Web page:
Tokyo Ghoul by Sui Ishida

Could you become the very object you hate, without knowing how it really feels to be this kind of person?

Kaneki Ken is a college aged book loving student, and ghouls, the ones who eat human flesh both for necessity and fun, are just stories put up by the media, and he and his friend try to guess what a ghoul really looks like, not really caring. After all, ghouls aren’t human.

That was before he fell for Rize, a ghoul who tries to eat him right before finding himself falling to a lethal accident. At the the hospital, Kaneki needs an organ replacement… and the doctors use Rize because she was near him at the scene. Thus Kaneki turns into a one-eyed ghoul. And because of this, he meets a variety of characters that he both loves and hates. Kaneki also realizes that he needs to eat human flesh because human food tastes disgusting. But at times, he wishes he died when Rize attacked him.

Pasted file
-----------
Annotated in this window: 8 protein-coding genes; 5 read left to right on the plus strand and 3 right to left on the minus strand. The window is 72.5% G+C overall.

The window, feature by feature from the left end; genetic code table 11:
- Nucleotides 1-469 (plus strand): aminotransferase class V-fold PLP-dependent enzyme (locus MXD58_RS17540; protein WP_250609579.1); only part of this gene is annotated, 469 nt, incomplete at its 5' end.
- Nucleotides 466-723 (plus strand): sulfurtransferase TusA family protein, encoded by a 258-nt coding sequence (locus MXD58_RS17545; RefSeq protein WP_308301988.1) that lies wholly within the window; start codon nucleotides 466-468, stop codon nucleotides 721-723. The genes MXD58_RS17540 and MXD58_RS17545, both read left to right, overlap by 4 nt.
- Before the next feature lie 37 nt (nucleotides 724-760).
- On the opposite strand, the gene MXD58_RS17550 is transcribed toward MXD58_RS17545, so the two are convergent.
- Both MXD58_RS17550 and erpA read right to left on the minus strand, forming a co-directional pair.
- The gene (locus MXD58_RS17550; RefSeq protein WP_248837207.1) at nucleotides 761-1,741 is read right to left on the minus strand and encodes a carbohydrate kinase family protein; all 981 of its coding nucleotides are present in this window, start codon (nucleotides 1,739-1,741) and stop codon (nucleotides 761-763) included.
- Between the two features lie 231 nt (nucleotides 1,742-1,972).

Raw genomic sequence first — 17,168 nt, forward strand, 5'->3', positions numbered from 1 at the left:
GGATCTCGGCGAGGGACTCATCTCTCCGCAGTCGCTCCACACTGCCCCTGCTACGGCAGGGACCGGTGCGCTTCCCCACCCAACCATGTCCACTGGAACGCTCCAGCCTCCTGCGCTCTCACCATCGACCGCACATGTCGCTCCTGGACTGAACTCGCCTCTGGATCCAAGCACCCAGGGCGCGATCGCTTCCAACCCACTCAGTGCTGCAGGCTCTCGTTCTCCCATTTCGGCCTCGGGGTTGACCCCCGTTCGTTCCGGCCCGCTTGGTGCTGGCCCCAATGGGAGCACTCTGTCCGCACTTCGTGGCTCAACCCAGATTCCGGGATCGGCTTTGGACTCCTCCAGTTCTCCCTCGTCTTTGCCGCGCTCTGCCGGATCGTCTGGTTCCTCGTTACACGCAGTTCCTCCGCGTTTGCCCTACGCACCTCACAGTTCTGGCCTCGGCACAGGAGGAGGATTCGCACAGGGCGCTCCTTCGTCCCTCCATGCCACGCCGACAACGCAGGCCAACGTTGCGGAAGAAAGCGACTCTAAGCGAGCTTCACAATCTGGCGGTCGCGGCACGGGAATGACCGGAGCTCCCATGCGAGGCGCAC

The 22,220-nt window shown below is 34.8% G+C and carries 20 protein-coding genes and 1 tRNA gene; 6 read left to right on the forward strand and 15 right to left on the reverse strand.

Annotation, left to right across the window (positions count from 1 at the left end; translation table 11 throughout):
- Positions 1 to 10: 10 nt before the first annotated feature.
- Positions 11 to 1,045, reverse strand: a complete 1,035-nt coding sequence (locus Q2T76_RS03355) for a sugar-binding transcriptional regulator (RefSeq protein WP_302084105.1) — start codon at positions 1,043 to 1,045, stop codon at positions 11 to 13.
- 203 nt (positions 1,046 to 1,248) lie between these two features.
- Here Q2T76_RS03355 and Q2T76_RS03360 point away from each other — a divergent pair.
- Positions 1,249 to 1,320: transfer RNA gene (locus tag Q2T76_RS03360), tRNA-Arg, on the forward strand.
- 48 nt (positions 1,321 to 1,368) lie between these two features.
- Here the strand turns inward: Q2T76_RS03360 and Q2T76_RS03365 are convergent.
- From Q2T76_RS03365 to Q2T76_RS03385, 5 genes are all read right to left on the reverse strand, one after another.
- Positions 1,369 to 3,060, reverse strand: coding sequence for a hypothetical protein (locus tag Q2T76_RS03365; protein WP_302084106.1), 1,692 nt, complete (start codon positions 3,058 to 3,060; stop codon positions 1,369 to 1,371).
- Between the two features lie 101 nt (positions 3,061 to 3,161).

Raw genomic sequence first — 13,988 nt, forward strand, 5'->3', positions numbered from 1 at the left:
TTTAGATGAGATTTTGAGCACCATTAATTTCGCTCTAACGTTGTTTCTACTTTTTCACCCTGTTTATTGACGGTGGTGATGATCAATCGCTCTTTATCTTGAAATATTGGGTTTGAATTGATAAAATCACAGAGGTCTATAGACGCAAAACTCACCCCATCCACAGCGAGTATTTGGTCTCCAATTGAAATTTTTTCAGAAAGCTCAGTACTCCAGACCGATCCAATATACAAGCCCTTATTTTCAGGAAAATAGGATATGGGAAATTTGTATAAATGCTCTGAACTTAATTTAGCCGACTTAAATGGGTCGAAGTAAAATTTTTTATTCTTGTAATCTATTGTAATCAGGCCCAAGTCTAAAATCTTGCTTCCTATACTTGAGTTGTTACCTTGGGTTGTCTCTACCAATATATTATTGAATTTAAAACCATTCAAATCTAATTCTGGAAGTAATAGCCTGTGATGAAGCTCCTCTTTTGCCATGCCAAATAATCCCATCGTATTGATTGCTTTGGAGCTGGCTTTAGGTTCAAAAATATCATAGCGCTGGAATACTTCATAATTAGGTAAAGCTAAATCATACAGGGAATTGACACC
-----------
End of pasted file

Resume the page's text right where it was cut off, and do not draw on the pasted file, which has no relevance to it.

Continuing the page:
This manga, as readers find out in chapter one, is a tragedy. There is no happy ending–so far. The characters one roots for either die, get tortured, or both. On a happier note, there is a lot of unexpected humor throughout the peaceful times. Also, it is interesting on how the author shows the sides of both the ghouls and the human investigators who want to hunt them down. Finally, Tokyo Ghoul has an excellent plot with twists and turns that one won’t expect. Any reader who likes a good plot and cares for gruesome tragedies would like this manga.

-Megan V., 10th Grade